Atxaga’s choice of Euskera to write his novels is a political act.  It identifies him as a Basque nationalist because the language was suppressed under Franco and was only kept alive in underground schools.  But even the title, Seven Houses in France is significant.  The novel centres around the garrison of Yangambi in the Belgian Congo under the command of Captain Lalande Biran in 1903.  He is there, long past his use-by date, because his wife Christine has the ambition to own seven houses in France, and Biran’s sidelines – smuggling mahogany and ivory – are to pay for the seventh house. Christine is Belgian, but she has a dual role in this novel.  On the one hand she represents the greed of colonisers far away who have no idea of the destructiveness of their policies, but on the other hand Atxaga is making a quixotic insider’s-joke: she’s emblematic of Basque culture, where women rule the roost in matters of domestic economy!

There are more ironies in the choice of the Belgian Congo for the setting.  Like Basque Country, Belgium itself is a country whose borders straddle cultural boundaries.  It achieved its independence from the Netherlands in 1830, and promptly set about acquiring some colonies of its own.  In the novel there is great excitement over news of an impending Belgian royal visit to the garrison because Biran, who fancies himself as a poet, sees opportunities for fame and fortune in the offing.  Alas, the king’s plan for a little frolic in the Congo to make his latest floozie its queen collapses when she demurs.  She must have been drunk when she agreed to that, she says.  So the king sends instead a statue of the Virgin to command the heights (and impose his own religion).  Biran has to make do with a Bishop and a journalist-with-a-Kodak as a consolation prize.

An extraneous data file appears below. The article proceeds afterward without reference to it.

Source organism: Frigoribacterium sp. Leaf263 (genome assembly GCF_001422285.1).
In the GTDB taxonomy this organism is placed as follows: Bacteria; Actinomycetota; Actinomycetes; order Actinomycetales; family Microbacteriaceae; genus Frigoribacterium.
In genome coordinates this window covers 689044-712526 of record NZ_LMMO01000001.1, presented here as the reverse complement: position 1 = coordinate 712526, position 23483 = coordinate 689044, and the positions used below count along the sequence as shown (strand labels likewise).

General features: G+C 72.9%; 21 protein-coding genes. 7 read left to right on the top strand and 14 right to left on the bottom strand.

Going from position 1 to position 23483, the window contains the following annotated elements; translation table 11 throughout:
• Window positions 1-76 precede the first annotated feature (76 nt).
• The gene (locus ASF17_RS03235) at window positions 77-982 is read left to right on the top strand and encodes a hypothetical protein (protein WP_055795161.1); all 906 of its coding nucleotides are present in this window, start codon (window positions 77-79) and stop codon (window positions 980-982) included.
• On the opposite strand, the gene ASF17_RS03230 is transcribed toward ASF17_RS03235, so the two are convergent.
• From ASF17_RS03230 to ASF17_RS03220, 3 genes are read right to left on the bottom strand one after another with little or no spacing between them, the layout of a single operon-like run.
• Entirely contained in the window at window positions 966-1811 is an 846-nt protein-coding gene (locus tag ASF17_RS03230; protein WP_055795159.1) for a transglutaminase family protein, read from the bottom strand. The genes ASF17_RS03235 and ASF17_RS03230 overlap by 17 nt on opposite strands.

Black humour and a light touch reveal the atrocities perpetrated on the colony.  The officers rape the environment and its people with equal impunity.  They shoot manacled mandrills for ‘sport’, kill unsustainable quantities of game, use the local children to hold a William Tell competition and enslave the people to tap the rubber which is (officially, anyway) the main export from the colony.  For the clean-up of the garrison in anticipation of the photo-shoot, the most attractive of the rubber-tappers are captured, and the ‘ugly ones’ abandoned to hunger and thirst in a makeshift cage out in the jungle.   And every Thursday, Biran – ‘a highly cultivated man, well-known in Belgium as a poet, an excellent soldier, and the most gifted of all the men who had passed through Yangambi’ (p2) sends Donatien, his servile orderly…